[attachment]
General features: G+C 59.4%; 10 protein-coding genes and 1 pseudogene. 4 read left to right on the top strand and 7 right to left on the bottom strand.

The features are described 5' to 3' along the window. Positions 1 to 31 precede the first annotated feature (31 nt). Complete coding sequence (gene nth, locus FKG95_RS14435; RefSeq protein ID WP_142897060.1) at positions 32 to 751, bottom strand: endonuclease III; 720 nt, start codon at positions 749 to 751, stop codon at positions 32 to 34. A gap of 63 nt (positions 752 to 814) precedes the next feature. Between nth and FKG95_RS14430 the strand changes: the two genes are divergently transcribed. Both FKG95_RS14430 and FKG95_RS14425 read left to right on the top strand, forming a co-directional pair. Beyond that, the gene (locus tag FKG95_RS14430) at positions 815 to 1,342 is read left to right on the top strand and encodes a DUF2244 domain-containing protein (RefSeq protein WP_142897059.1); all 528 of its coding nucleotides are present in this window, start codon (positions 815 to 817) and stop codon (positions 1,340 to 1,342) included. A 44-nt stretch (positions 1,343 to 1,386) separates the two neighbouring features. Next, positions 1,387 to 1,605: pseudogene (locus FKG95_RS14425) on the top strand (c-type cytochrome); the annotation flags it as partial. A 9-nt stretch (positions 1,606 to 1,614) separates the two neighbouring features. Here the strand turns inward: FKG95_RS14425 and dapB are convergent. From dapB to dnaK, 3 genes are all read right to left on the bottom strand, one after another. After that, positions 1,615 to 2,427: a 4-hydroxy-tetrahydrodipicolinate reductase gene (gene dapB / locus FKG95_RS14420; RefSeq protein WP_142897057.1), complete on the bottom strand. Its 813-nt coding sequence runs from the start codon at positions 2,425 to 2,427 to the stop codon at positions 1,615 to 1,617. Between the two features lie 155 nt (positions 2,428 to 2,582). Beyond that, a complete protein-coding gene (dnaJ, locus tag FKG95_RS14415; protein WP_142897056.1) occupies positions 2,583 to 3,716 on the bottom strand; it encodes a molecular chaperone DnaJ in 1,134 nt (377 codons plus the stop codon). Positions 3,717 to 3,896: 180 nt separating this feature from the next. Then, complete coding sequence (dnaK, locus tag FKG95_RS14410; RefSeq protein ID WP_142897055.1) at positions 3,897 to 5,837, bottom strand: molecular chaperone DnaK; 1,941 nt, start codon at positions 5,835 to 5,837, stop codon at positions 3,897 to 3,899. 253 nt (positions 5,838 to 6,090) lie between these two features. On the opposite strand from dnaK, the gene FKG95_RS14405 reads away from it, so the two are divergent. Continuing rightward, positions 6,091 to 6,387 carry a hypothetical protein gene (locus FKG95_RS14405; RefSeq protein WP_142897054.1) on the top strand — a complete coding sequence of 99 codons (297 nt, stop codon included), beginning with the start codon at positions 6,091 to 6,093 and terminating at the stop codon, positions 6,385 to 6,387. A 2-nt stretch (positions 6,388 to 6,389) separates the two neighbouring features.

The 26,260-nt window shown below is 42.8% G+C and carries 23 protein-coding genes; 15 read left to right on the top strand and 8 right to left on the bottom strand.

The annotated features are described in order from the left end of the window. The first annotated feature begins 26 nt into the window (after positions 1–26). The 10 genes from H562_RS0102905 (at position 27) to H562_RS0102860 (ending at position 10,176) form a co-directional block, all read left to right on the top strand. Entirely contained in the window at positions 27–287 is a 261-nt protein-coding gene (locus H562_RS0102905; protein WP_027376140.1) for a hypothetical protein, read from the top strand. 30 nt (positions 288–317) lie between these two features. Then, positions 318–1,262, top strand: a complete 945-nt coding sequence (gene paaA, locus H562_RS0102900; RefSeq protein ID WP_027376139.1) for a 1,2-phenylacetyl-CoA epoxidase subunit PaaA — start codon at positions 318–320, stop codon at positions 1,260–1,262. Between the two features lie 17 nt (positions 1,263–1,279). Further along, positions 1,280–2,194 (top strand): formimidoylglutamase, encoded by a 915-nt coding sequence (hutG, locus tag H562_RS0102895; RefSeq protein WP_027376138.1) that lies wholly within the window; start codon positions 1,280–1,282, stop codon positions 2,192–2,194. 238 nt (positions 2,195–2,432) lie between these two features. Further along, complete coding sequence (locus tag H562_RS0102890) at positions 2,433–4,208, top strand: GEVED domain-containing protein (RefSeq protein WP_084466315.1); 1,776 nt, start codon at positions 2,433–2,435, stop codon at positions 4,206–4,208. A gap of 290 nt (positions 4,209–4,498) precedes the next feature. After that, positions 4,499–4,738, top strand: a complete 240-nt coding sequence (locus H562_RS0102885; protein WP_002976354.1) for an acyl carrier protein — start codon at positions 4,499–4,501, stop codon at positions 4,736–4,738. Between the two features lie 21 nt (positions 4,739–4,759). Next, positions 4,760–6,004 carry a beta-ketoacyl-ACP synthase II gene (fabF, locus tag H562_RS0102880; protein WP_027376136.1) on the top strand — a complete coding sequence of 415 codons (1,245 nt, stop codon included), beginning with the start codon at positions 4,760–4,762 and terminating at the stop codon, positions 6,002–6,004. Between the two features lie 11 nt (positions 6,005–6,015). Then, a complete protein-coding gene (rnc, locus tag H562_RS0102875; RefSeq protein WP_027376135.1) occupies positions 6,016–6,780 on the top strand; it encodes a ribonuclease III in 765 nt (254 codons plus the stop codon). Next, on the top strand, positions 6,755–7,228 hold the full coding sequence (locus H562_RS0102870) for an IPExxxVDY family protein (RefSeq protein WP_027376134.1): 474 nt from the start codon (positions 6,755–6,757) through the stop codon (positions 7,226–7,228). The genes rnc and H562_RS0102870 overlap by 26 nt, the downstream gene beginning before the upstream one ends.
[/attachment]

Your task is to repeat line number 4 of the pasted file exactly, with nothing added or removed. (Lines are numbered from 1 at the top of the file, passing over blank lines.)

The annotated features are described in order from the left end of the window. The first annotated feature begins 26 nt into the window (after positions 1–26). The 10 genes from H562_RS0102905 (at position 27) to H562_RS0102860 (ending at position 10,176) form a co-directional block, all read left to right on the top strand. Entirely contained in the window at positions 27–287 is a 261-nt protein-coding gene (locus H562_RS0102905; protein WP_027376140.1) for a hypothetical protein, read from the top strand. 30 nt (positions 288–317) lie between these two features. Then, positions 318–1,262, top strand: a complete 945-nt coding sequence (gene paaA, locus H562_RS0102900; RefSeq protein ID WP_027376139.1) for a 1,2-phenylacetyl-CoA epoxidase subunit PaaA — start codon at positions 318–320, stop codon at positions 1,260–1,262. Between the two features lie 17 nt (positions 1,263–1,279). Further along, positions 1,280–2,194 (top strand): formimidoylglutamase, encoded by a 915-nt coding sequence (hutG, locus tag H562_RS0102895; RefSeq protein WP_027376138.1) that lies wholly within the window; start codon positions 1,280–1,282, stop codon positions 2,192–2,194. 238 nt (positions 2,195–2,432) lie between these two features. Further along, complete coding sequence (locus tag H562_RS0102890) at positions 2,433–4,208, top strand: GEVED domain-containing protein (RefSeq protein WP_084466315.1); 1,776 nt, start codon at positions 2,433–2,435, stop codon at positions 4,206–4,208. A gap of 290 nt (positions 4,209–4,498) precedes the next feature. After that, positions 4,499–4,738, top strand: a complete 240-nt coding sequence (locus H562_RS0102885; protein WP_002976354.1) for an acyl carrier protein — start codon at positions 4,499–4,501, stop codon at positions 4,736–4,738. Between the two features lie 21 nt (positions 4,739–4,759). Next, positions 4,760–6,004 carry a beta-ketoacyl-ACP synthase II gene (fabF, locus tag H562_RS0102880; protein WP_027376136.1) on the top strand — a complete coding sequence of 415 codons (1,245 nt, stop codon included), beginning with the start codon at positions 4,760–4,762 and terminating at the stop codon, positions 6,002–6,004. Between the two features lie 11 nt (positions 6,005–6,015). Then, a complete protein-coding gene (rnc, locus tag H562_RS0102875; RefSeq protein WP_027376135.1) occupies positions 6,016–6,780 on the top strand; it encodes a ribonuclease III in 765 nt (254 codons plus the stop codon). Next, on the top strand, positions 6,755–7,228 hold the full coding sequence (locus H562_RS0102870) for an IPExxxVDY family protein (RefSeq protein WP_027376134.1): 474 nt from the start codon (positions 6,755–6,757) through the stop codon (positions 7,226–7,228). The genes rnc and H562_RS0102870 overlap by 26 nt, the downstream gene beginning before the upstream one ends.